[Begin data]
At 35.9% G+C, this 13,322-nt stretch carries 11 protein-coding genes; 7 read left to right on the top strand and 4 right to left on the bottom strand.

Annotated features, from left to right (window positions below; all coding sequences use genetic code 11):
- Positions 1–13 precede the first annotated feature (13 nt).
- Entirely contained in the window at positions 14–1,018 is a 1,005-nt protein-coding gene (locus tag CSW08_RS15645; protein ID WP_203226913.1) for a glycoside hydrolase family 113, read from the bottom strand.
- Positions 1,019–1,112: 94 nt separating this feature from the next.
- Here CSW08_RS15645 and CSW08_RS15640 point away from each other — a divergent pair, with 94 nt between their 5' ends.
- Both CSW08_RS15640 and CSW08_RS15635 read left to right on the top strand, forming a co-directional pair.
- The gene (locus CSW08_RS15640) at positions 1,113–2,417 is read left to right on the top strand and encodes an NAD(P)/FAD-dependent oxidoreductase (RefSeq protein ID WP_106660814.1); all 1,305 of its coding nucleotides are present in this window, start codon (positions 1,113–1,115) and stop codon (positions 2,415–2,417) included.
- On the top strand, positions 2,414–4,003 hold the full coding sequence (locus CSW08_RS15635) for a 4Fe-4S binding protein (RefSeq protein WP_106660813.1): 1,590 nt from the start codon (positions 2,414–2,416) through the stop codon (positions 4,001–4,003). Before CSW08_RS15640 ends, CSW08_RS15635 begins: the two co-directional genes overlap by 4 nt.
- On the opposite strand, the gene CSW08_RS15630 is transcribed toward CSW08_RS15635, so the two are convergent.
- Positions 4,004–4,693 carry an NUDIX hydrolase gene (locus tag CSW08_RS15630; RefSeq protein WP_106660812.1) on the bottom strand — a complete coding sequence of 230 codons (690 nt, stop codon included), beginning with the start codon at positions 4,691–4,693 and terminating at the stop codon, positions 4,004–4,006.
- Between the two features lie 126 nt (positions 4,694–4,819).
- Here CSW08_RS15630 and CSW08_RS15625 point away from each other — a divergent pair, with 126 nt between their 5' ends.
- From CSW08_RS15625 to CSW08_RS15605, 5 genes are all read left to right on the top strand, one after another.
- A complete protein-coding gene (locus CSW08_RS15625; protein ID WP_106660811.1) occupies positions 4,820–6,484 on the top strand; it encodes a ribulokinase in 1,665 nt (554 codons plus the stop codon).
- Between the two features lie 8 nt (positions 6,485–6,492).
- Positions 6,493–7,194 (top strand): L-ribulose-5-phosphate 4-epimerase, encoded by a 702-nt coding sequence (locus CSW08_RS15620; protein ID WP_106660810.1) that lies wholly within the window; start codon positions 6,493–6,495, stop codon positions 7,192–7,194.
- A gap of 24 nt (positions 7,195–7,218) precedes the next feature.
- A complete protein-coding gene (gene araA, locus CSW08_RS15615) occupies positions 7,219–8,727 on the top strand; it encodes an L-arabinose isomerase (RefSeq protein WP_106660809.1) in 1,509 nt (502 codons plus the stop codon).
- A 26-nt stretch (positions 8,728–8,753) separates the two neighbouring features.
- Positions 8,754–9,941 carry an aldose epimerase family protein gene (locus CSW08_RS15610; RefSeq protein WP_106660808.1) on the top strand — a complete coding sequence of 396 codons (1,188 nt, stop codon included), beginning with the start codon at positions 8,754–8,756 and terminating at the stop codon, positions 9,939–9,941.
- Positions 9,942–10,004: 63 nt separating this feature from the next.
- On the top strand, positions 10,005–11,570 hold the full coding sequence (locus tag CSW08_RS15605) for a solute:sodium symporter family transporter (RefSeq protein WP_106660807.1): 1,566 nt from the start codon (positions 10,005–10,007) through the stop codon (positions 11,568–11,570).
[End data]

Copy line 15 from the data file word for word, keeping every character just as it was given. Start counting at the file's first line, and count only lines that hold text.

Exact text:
- A complete protein-coding gene (locus CSW08_RS15625; protein ID WP_106660811.1) occupies positions 4,820–6,484 on the top strand; it encodes a ribulokinase in 1,665 nt (554 codons plus the stop codon).